An Exhilarating US Debut by Budapest Bar
[Over the past couple of weeks, this blog has supplied its sister blog New York Music Daily with lots of content. Today it’s payback time]
Budapest Bar made their North American debut last night at CUNY’s sonically superb Elebash Hall just north of the Empire State Building. The Hungarian band works a cosmopolitan gypsy vibe, as opposed to a rural one, meaning that they play a more concert hall-oriented mix of styles which include both jazz and classical music. They outdid Nick Cave at noir, did the “most famous Hungarian song ever,” Gloomy Sunday, as an elegant funereal instrumental, and covered Haydn and Lizst, including the latter’s Hungarian Rhapsody No. 2 complete with rapidfire cimbalom solo by Mihaly Farkas. A bit later on, the cimbalom virtuoso ended his solo with a blindfold on and didn’t miss a beat: it was the biggest crowd-pleasing moment of many.
Frontman Robert Farkas began with a boisterous number that he spiced with some droll flourishes, pulling a string over the bridge of his violin for some creepy horror movie door-closing tonalities, switched to guitar a couple of times midway through the show and ended with a high-spirited series of birdsong voicings on the final encore. Keyboardist Karoly Okros wore a path into the stage, alternating between piano and accordion – if he’s not the only guy who’s equally adept at Liszt and noir Americana, then Hungary has something on the US. Bassist Richard Farkas (this seemed to be a family event, no surprise in gypsy circles) held the careening monstrosity to the rails, whether with a terse minimalist pulse on the gypsy numbers or nimbly walking the scales on the jazz tunes. The speed, virtuosity and soul these guys and women channeled makes most American gypsy bands pale by comparison.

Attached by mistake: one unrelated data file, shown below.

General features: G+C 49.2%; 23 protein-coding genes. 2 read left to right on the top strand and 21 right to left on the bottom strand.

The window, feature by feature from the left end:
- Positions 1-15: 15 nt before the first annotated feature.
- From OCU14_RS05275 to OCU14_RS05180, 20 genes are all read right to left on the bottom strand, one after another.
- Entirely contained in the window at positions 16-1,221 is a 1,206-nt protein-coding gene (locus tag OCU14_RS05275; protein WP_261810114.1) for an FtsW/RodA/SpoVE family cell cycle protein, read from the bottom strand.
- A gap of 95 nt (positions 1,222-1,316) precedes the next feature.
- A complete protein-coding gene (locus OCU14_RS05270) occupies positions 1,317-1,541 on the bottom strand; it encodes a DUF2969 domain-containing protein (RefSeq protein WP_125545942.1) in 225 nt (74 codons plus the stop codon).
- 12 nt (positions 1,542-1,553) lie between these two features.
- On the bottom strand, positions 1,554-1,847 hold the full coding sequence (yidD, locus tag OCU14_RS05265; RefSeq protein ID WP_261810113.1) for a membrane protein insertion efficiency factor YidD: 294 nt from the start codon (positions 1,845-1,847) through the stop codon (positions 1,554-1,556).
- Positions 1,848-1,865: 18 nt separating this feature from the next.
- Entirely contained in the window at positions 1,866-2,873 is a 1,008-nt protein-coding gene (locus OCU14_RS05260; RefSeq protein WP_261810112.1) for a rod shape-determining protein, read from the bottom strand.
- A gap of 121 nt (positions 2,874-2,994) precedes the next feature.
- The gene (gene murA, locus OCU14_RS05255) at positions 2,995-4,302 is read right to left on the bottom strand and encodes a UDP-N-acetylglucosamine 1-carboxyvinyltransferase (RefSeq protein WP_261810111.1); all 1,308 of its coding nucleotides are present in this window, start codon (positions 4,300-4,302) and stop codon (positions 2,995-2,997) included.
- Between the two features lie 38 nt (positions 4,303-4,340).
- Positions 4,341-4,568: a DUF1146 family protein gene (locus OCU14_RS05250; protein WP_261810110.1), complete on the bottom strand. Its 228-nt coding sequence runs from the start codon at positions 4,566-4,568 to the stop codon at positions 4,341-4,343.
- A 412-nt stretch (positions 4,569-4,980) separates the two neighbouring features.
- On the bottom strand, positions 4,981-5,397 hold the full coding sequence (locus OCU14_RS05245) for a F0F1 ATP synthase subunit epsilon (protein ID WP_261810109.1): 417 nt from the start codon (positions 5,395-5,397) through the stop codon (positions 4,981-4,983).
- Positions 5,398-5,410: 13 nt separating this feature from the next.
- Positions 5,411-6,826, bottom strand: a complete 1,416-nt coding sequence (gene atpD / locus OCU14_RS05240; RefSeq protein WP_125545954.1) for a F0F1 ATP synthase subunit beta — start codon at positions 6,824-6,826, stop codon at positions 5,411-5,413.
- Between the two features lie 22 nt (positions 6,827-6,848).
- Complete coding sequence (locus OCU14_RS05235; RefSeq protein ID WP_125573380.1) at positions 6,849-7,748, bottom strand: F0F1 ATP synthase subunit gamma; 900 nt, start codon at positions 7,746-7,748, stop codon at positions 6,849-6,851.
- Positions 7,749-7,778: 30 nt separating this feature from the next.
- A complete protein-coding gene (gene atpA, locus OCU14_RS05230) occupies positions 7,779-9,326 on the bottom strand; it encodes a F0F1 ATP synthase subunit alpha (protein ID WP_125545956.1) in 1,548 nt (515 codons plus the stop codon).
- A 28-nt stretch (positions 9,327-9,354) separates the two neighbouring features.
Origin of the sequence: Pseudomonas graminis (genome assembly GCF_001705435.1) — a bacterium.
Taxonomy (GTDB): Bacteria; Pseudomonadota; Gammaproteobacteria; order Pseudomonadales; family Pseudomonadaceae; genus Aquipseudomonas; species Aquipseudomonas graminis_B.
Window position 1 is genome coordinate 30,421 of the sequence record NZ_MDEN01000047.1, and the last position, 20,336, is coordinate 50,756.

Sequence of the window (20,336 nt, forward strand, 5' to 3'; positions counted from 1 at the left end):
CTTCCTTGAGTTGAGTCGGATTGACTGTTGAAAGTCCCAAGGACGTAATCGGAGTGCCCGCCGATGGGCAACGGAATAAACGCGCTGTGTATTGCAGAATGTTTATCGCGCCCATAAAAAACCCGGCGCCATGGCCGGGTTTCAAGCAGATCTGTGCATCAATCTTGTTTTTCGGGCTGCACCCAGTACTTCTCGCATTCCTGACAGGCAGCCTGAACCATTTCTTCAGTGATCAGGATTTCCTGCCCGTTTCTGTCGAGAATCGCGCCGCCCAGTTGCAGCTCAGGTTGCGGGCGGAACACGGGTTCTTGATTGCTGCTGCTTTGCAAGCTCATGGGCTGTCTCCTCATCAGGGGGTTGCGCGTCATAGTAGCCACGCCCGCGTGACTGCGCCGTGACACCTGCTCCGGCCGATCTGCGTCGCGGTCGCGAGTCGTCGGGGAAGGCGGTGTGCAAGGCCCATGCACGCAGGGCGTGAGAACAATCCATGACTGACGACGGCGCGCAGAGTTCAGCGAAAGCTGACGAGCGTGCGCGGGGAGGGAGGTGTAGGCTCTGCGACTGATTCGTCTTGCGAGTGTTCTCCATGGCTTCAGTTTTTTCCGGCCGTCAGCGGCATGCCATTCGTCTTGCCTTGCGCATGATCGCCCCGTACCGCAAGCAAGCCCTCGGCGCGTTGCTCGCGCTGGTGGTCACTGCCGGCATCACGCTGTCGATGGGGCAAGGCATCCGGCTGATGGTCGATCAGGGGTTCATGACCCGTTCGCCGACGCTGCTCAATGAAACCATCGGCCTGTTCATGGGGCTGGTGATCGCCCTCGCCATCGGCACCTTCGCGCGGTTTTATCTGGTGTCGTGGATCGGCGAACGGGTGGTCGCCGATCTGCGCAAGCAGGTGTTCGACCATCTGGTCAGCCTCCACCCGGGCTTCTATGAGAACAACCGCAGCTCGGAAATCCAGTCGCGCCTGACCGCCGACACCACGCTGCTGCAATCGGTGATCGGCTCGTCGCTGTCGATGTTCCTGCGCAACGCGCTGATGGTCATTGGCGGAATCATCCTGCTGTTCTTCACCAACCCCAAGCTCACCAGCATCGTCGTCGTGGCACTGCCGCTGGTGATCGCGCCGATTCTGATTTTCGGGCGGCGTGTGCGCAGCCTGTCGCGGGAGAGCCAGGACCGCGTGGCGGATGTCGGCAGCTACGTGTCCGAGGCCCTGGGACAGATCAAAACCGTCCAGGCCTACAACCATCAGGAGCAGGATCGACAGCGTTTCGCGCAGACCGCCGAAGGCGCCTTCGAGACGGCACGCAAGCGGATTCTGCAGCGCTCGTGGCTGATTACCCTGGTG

The band brought two singers. Juci Nemeth sang the higher, more ethereal numbers; Tania Saedi, with her sultry alto voice, handled the jazzier material with a sassy aplomb worthy of Ella Fitzgerald. But it was Nemeth who took the most spectacular flights of the night on a rapidfire, diabolical shuffle right before the encores. Gypsy bands in Budapest bars from the turn of the 19th century through the Nazi invasion played a vast spectrum of music from the dead-serious classical pantheon to the wildest jazz: this concert, with its tangos, swing tunes, explosive cadenzas and expert showmanship brought that world alive again in all its pyrotechnic glory.
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